Some of the Digerati would have you believe the personal computer is dead. Mobile has killed the personal computer, they say. The PC should be left smoldering in anguish, limbs all chopped off, quietly slipping away into a lava flow on some remote volcano planet. PC was hard to work with, often times angry, and would deliver the blue screen choke of death all too often. Just let the PC die, and welcome the era of smart phones and tablets for everything. But the PC lives still. As tablet sales erode to both market saturation and indifference, and PC’s long-depressed sales numbers go on a rebound it should be quite clear that mobile alone cannot kill the PC. At first, analysts were thinking perhaps the PC was just not completely dead, that it might just be twitching involuntarily, or perhaps that it was undead. Now they are forced (see what I did there?) to conclude that the PC is quite possibly alive after all. Lord PC. Yes my master? Riiiiiiise.
Computer Aided Design (CAD) software has always been at the leading edge of computer hardware, and for good reason. CAD is a demanding application, and seemingly there’s never quite enough memory, processing power, screen real-estate or storage available. CAD: Punishing graphics hardware since 1964. As the compactness and mobility of high performing hardware improves, certain preconceptions about CAD accessibility and portability are being challenged. Laptop machines are now commonly used where previously only a desk-devouring workstation would suffice. But now, believe it or not, one company is attempting to bring full-fledged CAD into the tablet space. Will your next CAD workstation be a beefy tablet? A CADblet? The very concept just seems impractical, perhaps even ridiculous, or is it?
As the Computer Aided Design (CAD) world transforms for good or ill, under the mounting pressures of The Amazon, software services, subscription models, ozone depletion and virtualized streaming, the long-held institutional definition of what constitutes CAD hardware is changing. Few these days are keenly aware of a hardware certification process – where specific workstation hardware is qualified by software vendors as a certifiable configuration ready for duty. The process is slow and methodical – not to be confused with minimum or recommended software requirements – but instead testing and documenting precise machine configurations. The practice is more common the higher up you go in the CAD marketplace, with the presumption that more expensive products are supposedly pushing the hardware performance envelope. We know that presumption is certifiably insane in itself, but let’s not get ahead of ourselves. As technology has moved forward (or sideways?), even the most entry level hardware is becoming quite capable from a 3D performance standpoint. So an important question to ask: does certification really matter anymore?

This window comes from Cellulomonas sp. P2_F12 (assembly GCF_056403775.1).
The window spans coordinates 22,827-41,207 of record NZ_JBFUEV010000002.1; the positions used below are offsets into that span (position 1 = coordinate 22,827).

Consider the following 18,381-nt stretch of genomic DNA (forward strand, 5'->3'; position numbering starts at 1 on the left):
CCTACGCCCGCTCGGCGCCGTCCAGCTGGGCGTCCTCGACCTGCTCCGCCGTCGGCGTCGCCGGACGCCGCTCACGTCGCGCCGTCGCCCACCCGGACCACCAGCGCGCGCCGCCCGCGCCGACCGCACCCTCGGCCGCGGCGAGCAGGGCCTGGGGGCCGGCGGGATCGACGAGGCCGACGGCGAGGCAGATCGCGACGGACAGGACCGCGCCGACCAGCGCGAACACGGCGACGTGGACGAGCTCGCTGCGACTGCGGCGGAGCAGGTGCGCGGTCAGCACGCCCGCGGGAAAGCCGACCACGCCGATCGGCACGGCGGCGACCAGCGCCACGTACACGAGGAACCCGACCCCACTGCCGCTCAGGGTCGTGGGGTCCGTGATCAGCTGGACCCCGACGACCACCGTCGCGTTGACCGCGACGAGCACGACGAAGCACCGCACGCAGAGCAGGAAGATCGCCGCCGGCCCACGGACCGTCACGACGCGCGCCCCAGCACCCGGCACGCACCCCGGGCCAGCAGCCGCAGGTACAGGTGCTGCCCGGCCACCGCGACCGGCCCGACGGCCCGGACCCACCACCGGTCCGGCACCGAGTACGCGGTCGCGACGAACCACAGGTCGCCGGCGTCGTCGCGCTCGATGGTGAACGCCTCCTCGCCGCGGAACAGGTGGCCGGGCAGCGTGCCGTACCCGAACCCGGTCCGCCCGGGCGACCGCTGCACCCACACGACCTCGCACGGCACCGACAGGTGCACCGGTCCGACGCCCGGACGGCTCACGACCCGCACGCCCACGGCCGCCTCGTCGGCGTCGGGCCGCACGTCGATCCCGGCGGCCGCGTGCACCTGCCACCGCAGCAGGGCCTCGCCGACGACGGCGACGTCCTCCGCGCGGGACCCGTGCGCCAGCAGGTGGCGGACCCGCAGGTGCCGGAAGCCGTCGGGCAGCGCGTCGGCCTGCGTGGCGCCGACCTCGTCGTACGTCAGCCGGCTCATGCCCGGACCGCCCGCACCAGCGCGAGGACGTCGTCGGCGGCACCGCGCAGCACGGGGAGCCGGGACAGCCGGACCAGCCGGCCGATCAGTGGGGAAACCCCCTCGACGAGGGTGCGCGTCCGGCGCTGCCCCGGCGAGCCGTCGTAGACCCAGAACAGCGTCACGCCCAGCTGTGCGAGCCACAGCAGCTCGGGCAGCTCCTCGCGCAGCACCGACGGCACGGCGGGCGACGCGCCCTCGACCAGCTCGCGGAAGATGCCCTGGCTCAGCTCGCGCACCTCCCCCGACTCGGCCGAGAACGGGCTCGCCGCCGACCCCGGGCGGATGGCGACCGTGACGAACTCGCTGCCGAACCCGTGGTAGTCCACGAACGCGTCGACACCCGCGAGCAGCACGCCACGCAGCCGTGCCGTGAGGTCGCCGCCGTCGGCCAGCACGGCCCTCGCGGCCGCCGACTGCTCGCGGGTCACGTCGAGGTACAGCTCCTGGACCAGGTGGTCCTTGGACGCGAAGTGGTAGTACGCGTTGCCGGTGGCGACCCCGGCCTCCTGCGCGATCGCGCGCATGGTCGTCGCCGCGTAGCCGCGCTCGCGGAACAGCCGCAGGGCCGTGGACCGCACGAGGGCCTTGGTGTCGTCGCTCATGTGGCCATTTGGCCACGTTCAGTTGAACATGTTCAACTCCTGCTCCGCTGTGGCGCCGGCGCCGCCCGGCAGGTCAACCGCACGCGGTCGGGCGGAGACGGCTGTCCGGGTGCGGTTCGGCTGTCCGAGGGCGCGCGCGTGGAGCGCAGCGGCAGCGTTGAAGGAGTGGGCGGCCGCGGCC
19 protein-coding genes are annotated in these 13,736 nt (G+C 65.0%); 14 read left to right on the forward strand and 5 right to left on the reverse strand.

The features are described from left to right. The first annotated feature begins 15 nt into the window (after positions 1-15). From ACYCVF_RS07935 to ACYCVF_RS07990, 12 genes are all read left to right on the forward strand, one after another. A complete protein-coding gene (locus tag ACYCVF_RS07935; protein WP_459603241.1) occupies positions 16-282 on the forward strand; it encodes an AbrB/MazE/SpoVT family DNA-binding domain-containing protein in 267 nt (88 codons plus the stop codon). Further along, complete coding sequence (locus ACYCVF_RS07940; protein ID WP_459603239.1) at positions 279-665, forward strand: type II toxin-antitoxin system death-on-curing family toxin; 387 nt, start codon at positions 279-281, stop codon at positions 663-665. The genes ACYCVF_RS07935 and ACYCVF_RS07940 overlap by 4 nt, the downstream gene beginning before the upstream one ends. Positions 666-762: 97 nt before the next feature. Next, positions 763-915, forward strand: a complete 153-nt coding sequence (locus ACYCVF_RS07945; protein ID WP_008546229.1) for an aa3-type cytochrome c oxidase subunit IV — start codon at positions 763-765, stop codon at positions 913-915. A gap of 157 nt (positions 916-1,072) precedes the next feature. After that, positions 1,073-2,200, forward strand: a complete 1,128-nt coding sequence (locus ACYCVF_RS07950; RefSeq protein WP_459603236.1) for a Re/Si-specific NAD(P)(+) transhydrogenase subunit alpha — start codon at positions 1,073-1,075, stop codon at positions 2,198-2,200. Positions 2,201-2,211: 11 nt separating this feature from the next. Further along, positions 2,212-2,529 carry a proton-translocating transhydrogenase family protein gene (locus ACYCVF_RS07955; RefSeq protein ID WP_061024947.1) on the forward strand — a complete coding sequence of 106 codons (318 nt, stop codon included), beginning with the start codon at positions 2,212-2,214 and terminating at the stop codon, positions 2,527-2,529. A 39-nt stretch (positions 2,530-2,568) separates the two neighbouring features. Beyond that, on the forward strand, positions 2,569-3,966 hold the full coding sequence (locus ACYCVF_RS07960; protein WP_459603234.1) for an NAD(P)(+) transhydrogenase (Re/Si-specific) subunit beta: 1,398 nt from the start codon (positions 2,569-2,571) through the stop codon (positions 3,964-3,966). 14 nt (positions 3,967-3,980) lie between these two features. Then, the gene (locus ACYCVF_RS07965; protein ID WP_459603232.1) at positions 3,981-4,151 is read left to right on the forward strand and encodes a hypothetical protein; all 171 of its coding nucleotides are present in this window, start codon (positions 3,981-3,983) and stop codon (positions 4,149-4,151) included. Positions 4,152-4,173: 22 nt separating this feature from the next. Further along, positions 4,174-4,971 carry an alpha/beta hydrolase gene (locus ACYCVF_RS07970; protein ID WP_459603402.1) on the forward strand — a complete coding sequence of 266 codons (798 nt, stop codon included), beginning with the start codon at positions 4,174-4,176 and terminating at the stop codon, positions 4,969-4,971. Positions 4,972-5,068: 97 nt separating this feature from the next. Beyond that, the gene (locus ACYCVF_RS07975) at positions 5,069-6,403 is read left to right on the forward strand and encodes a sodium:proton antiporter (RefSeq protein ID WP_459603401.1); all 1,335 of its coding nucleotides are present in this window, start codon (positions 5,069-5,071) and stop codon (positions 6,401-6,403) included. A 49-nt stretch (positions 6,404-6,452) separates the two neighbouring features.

It’s that time again. 3Q2013 PC Sales are in, thanks to Gartner research. Not surprisingly, PC Sales continue to show weakness – around a 9% year-over-year decline. As is now customary, analysts various and sundry among most major media outlets decry that the PC is dead, it’s kicked the bucket, shuffled off its mortal coil, run down the curtain, pushin’ up the daisies, and joined the bleedin’ choir invisible. Tablets and smart phones have inherited the Earth, closed case, nothing to see here. If you’re typing on a keyboard you’re a dinosaur. Your personal needs no longer require a box sitting in a room. All work activities in the enterprise shall henceforth be accomplished by people slapping at their tablets while sitting in a large integrated Starbucks patio that will circumnavigate the planet. It’s very poetic and optimistic imagery, but I have serious doubts. A day may come when the boot drive fails, when we forsake our mice and break all bonds of ATX motherboards, but it is not this day!